"This program would benefit average a students as well as gifted ones, and it would better prepare Americans for work in an information-dependent society," says Hancock, editor of ASCD's Curriculum/Technology Quarterly.
"Schools should teach everyone to find and analyze facts from many sources, not just regurgitate from textbooks," she says.
Jeremy Gordon, a just-graduated senior who worked on the Montgomery Blair project, agrees. "When I go to the public library," he says, "I see long lines of students in front of the CD-ROM magazine index. An on-line national database would be incredibly useful."
TRnet, part of the TeleRead program, would offer Gordon and his peers an electronic cornucopia. This national network would carry the full texts of all new books and other publications.
Operation phase in
The way this would come about is that the government would begin to require all material longer than 10,000 words to be in digital form in order to be copyrighted. The government would phase in this requirement gradually, perhaps with a voluntary program. Many authors and publishers would rush to take advantage of TRnet, seeing it as a new market; after all, most publishers today are already using computers to set type. As for undigitized material shorter than 10,000 words, scanners could pick up the images.
In all cases, TeleRead would pay fairly. If you wrote a book, for example, your earnings would depend on how often people dialed it up. Of course the network would not need to pay anyone for items already in the public domain--for example, government publications, statistics and old literary classics. So the basic TRnet service might be free or cost very little, even for nonstudents.
Mind you, TRnet would be just one option for readers. People could still buy books, either the old-fashioned kind or the electronic variety, from publishers or authors themselves. That would be one way to cope with the risk of censorship.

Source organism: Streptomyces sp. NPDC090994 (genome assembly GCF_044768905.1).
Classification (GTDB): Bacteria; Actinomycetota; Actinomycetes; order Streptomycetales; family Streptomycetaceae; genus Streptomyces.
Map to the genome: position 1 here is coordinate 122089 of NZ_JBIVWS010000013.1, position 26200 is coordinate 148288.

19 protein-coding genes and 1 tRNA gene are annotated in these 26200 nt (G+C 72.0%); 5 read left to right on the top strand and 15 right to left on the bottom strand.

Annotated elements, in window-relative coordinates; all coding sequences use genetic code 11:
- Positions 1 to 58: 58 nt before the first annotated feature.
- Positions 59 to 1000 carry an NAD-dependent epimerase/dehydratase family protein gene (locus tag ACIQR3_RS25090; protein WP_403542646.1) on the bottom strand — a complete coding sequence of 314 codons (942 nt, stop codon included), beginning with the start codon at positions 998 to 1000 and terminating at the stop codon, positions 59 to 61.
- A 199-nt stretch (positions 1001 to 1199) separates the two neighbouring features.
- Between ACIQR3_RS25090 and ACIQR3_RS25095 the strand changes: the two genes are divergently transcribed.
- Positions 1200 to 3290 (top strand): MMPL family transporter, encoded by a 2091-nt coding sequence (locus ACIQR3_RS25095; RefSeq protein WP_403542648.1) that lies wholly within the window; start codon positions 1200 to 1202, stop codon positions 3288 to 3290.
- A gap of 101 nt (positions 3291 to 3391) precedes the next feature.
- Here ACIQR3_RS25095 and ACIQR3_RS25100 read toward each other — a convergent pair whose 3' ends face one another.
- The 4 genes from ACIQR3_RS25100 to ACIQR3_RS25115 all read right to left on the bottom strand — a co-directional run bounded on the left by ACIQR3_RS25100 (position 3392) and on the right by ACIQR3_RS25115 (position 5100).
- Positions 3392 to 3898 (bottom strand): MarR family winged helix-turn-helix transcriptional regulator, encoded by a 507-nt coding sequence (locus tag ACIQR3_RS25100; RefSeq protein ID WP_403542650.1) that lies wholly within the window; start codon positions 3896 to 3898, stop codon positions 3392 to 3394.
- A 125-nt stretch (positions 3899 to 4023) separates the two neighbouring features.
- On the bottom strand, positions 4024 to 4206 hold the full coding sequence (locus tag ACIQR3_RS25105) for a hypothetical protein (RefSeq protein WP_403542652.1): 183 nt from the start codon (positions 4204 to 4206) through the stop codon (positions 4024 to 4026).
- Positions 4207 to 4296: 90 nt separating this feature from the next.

Using what we've got
A public network is an essential, however, if we want broad-based, affordable access to a wide selection of books and other material.
Some skeptics might call this plan socialistic, but it isn't--any more than a public library.
If Andrew Carnegie, that 19th-century capitalist extraordinaire, were alive to-day, he would probably be funding demonstration projects, just as he helped small-town libraries across the U.S., hoping that ambitious Americans would use the technolgy of the day to better themselves and their earning potential.
Sidebar: The TeleReader circa the year 2012
It is the year 2012. TeleReader designs have evolved slowly over the years. Washington did not just ask for bids and then a settle on a permanent design. Instead, it has awarded contracts in steps.
The first machines cost a great deal and were far less powerful than the model you own today. But they did encourage the use of TRnet, which the government started as soon as possible to get publishers to digitize their offerings. Here's what the TeleReader looks like and what it can do after 20 years of evolution: